FAA administrator ‘guardedly optimistic’ air traffic control hiccups are over

The leader of the Federal Aviation Administration thinks things have turned a corner after a summer of delays.

Billy Nolen, the agency’s acting administrator, told reporters Thursday that he felt the worst of the air traffic control delays were likely in the past.

“I’m guardedly optimistic that the rest of this year should be good,” Nolen said following an appearance at the U.S. Chamber of Commerce Aerospace Summit in Washington. “We will continue to work in close coordination and collaboration with the industry.”

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Air traffic control delays — sometimes due to staffing — have been a factor during a difficult operational summer for the airline industry. That culminated with an unusual agency warning on Aug. 15 about flight delays in and around the New York area due to ATC staffing issues at a facility on Long Island. A similar facility near Jacksonville, Florida, has also faced perennial staffing issues this year.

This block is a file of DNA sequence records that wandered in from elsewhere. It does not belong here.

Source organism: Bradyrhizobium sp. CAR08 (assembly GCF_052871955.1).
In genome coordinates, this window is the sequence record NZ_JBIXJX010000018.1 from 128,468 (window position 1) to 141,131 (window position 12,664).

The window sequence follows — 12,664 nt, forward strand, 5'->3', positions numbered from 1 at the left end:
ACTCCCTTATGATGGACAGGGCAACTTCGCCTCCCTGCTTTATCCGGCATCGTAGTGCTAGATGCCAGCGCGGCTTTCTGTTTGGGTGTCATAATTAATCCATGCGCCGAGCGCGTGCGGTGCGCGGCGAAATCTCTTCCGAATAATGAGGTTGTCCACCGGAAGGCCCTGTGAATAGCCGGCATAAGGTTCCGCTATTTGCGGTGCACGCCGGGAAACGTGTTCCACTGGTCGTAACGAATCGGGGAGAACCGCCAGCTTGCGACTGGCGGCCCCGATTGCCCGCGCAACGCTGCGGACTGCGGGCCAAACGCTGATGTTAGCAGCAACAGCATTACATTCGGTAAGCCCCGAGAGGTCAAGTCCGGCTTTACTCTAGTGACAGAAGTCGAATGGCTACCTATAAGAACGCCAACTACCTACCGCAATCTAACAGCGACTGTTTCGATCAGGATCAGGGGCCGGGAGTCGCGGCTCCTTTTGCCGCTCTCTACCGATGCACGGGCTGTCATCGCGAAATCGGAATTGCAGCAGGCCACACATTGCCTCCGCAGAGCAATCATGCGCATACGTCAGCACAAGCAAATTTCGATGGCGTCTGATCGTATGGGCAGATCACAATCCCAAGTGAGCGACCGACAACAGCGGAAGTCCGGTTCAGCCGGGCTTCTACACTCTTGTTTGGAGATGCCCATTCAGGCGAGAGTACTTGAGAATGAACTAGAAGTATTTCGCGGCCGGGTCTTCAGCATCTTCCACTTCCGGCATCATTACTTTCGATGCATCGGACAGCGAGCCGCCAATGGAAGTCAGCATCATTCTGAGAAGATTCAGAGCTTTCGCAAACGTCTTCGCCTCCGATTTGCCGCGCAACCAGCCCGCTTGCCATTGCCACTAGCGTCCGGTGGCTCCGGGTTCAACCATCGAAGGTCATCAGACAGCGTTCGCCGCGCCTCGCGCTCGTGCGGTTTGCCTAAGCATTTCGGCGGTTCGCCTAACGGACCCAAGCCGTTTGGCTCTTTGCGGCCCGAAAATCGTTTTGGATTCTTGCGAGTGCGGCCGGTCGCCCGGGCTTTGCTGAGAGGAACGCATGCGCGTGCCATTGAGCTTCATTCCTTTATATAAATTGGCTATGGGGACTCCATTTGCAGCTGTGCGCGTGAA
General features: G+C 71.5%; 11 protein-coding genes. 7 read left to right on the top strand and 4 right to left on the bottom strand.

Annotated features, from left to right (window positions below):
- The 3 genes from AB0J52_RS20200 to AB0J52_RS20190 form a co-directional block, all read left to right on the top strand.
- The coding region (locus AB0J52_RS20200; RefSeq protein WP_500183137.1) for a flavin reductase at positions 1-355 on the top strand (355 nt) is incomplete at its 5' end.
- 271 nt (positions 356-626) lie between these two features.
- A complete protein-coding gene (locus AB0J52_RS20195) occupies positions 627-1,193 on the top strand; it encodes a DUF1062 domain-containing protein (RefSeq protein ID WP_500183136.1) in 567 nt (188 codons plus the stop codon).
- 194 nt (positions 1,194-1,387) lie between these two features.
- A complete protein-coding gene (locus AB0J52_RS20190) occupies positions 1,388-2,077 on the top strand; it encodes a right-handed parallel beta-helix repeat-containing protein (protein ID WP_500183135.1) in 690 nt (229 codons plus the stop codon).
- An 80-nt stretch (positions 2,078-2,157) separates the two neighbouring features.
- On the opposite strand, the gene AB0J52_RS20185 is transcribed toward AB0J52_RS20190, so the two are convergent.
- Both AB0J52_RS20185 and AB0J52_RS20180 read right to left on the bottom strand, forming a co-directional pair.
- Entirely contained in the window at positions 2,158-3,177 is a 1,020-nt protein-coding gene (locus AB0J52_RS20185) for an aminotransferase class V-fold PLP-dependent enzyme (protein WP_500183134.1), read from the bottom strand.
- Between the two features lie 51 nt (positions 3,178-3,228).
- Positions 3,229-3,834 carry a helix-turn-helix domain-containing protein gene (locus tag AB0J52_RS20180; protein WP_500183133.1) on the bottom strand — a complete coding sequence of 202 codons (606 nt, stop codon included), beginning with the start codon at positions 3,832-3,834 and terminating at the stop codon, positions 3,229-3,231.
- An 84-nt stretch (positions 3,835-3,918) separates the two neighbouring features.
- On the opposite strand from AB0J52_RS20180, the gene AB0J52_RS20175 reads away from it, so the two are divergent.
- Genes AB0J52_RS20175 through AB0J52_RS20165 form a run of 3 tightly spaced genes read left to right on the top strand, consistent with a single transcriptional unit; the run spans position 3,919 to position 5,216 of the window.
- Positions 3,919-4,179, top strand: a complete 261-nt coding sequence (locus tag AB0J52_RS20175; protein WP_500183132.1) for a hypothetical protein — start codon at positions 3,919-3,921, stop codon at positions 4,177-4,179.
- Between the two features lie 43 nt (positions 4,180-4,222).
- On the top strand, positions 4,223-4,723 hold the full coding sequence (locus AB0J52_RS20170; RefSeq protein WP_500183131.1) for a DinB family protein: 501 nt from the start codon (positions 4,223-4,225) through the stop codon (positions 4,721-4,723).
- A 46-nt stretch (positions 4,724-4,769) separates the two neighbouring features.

The FAA, Nolen said, has been ramping up its hiring of air traffic controllers and has had a good response.

“We had an overwhelming amount of interest, and so we’re on track to hire at least 1,500-plus for next year,” he said.

The new hires will report to the FAA’s academy in Oklahoma City as students, and then spend some time doing on-the-job training at an air traffic facility before they can work traffic on their own — so it will take some time to realize the effect of these new hires.

The FAA has been in something of a tug-of-war with airlines over who has been at fault for the delays this summer — and the agency, along with the Department of Transportation, its parent agency, has met multiple times with airline executives, urging them to reduce schedules to something considered realistic giving staffing and other constraints. Nolen said he was satisfied with what the airlines had done in that regard.

“The airlines have stepped up to the plate in what [Transportation Secretary Pete Buttigieg] has asked for,” he said. “And we’ll just continue to monitor things, just to make sure that the public is provided safe, efficient and economic travel.”